Among a population used to nearly nine months of summer each year, just a couple of days of cold and gloomy conditions can cause some seasonal depression. So after Fun Fun Fun Fest’s on-and-off rainy first day and a second that yielded Austin, Texas’ most wintry weather so far this season, Sunday’s consistently blue skies and pleasant, 60-degree sunshine felt like a fresh take for the festival, which celebrated its 10th anniversary with tens of thousands of attendees over the three-day run (Nov. 6-8) in the heart of the city’s downtown at Auditorium Shores.
The climate shift provided a late-but-not-too-late reinvigoration: Fest-goers could finally don bizarro (fest-appropriate) getups instead of cowering about, bundled and shivering inside thick coats, and countless kiddos attended alongside dedicated parents. Likewise, the most spirited interchanges of the weekend abounded between fans and key performers like Chromeo, Big Freedia, ODESZA, L7, Ms. Lauryn Hill and Venom. Here are a handful of those standout moments.
2:20 p.m.: The crowd for Title Fight at the Black Stage is harnessing the life-giving power of the sun. A new stage-diver/crowd-surfer launches him or herself from the middle catwalk every few seconds. One fan even rides on a body board — which he must’ve brought with this plan in mind. It’s hilarious and uplifting to witness. Forecast says “surf’s up” for the duration of this clear-skied day.
3:55 p.m.: Minneapolis-based indie hip-hop collective Doomtree isn’t drawing nearly as many people as Wu-Tang Clan did the night before, but the crowd gathered at the Blue Stage is 100 percent more faithful. While a sadly scant population of the Clan’s crowd knew the lyrics or lore (one genius threw up a West Coast hand sign when RZA asked to see Ws in the air), the small army of Doomtree die-hards is loudly shouting back the socially conscious lyrics to songs like “No Way” and “Low Light Low Life.” When Cecil Otter, one of the outfit’s four MCs present this day, asks who has and hasn’t seen them previously and the latter question draws more cheers, he replies, “Good, that’s kinda why we’re doing this.” The group is putting in the work to positively promote third album All Hands (released in January) and visibly succeeding.
5 p.m.: New Orleans’ widely touted Queen of Bounce Music, Big Freedia, is solidifying why he’s the only artist to have performed five total times over four nonconsecutive years at FFF. The crowd is easily the biggest the Blue Stage has drawn all weekend, providing ample contenders when Freedia calls for people to climb onstage for a twerking contest during mainstay track “Azz Everywhere.” One can’t help but feel slightly off-put when there are more 10-and-under children atop parents’ shoulders during the visually an lyrically explicit display than at any other show of the day, but the FFF veteran finishes gracefully with a touching sentiment: “Tonight is really special for us because we performed here five years ago. We have definitely grown in those five years, so thanks to those who continue to support New Orleans bounce music.” Bounce on, Freedia.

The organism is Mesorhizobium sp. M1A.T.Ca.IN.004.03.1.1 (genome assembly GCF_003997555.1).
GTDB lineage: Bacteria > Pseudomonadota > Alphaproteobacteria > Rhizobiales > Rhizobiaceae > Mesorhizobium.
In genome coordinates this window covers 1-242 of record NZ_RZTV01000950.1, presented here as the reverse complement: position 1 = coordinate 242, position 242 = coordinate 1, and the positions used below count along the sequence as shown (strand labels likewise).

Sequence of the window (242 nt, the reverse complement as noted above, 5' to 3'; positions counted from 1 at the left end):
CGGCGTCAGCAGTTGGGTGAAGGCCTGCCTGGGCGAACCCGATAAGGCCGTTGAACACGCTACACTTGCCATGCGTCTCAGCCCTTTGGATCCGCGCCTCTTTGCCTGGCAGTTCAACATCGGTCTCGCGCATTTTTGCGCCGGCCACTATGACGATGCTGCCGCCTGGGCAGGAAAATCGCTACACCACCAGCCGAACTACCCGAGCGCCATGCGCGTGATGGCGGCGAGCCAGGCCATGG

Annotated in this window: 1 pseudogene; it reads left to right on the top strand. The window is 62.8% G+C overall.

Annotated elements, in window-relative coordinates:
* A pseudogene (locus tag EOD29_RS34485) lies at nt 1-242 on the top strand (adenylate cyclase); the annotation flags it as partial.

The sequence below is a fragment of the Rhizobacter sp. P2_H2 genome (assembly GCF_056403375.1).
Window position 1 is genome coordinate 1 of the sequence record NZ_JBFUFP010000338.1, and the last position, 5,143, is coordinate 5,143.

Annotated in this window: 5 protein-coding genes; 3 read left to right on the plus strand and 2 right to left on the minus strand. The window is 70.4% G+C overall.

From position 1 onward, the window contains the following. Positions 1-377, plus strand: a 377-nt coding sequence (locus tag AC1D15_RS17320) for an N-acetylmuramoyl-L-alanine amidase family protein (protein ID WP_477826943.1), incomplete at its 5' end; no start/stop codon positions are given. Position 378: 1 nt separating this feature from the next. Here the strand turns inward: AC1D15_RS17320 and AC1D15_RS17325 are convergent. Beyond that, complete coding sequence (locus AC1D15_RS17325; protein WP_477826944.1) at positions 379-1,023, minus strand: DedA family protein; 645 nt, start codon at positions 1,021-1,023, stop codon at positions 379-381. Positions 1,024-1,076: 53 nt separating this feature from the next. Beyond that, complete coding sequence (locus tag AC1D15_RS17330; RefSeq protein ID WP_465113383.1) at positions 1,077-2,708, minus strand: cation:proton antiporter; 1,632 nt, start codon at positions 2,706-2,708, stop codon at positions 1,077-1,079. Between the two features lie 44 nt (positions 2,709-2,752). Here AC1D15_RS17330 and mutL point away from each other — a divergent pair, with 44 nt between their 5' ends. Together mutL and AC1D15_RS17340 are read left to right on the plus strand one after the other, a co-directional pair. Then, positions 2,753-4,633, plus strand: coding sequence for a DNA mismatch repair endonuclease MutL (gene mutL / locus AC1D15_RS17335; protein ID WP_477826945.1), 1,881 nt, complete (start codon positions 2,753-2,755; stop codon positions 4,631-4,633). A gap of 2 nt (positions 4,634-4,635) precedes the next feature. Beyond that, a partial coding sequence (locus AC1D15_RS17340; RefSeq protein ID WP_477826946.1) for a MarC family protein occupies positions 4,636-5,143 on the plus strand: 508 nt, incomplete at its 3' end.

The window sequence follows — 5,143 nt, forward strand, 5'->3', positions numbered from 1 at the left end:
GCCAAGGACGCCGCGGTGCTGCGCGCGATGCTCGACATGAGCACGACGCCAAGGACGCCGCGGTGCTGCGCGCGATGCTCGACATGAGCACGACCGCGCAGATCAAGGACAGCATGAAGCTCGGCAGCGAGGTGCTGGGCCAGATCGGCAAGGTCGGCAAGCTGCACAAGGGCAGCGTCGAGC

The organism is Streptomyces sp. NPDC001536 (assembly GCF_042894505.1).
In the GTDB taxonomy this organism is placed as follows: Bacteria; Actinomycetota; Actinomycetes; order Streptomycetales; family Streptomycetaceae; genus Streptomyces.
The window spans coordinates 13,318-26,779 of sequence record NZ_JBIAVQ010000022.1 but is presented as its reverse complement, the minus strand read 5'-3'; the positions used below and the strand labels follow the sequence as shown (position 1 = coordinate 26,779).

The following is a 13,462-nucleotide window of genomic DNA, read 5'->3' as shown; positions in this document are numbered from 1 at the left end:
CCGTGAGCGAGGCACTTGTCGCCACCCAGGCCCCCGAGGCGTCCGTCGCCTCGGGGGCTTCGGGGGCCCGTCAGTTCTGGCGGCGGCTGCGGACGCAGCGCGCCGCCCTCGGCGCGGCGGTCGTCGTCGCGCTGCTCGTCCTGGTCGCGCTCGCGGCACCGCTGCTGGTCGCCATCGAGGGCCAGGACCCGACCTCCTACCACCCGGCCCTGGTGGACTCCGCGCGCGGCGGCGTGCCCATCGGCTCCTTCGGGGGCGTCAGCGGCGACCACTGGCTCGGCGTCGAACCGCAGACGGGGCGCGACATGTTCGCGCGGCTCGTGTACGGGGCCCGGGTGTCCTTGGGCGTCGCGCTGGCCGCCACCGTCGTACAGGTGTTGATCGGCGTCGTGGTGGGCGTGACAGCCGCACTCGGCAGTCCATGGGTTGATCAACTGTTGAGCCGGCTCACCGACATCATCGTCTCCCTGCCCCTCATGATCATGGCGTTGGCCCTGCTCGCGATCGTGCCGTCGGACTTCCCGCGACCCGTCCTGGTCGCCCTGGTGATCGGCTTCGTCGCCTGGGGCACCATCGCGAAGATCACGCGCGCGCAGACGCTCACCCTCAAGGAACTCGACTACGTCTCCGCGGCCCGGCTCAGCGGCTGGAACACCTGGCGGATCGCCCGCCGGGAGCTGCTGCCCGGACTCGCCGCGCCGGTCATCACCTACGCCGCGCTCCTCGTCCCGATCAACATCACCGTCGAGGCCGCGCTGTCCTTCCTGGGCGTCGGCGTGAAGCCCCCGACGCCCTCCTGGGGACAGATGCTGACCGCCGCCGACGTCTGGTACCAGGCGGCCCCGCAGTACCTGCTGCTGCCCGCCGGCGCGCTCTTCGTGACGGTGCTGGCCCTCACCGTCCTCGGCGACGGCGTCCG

7:25 p.m.: Between MSTRKRFT wrapping up a high-octane DJ set on the Blue Stage and Chromeo kicking off the largest electro set of the weekend on the massive Orange Stage, there was hardly anybody not locked into a solid dance groove between 6-8 p.m. North Carolina-based synth-pop outfit Future Islands is swooping in now on the Blue Stage to keep those vibes alive. The high-energy set feels more momentous than ever when frontman Samuel Herring remarks, “I feel like we’ve gone places together. Fun Fun Fun was actually one of he first big fests we played (in 2011), so thanks for giving us a shot.” The masses are certainly here for their return, but it feels slightly less triumphant than it should with such minimal lighting. Herring’s agro-dance theatrics are one of the group’s main draws, and the inability to witness them — even on the adjacent Jumbotron — is a significant bummer.
8:30 p.m.: Ms. Lauryn Hill hits the stage only 13 minutes late and kicks off her set with something slightly different than the norm: She sits down on a front-and-center couch with her massive band behind her to play classical guitar rhythms on “Mystery of Iniquity”, “Ex-Factor” and Fugees cut “How Many Mics.” It’s a slightly underwhelming beginning, but Hill’s intermittent grins show she’s in high spirits, and that positivity cuts through splendidly when she stands up to rap through fierce renditions of “Lost Ones,” “Fu-Gee-La” and “Ready Or Not.”
Her punctuality in this case (she’s notoriously at least an hour late to most gigs) is paying off — a sizable crowd (albeit small group relative to Jane’s Addiction’s Saturday draw) is going ape for her. I’d harbored doubts she could fill the shoes of D’Angelo, but she’s just surpassed the 10 p.m. sound curfew – power cut, no sound – and everyone is content to help her finish closing number “Doo Wop (That Thing)” (now acoustic) with an inspiringly loud, en-masse chorus. All in all, the show wraps as one of the most successful Hill outings of the last decade and provides FFF Fest the ending oomph it needed to make its 10th anniversary a memorable affair.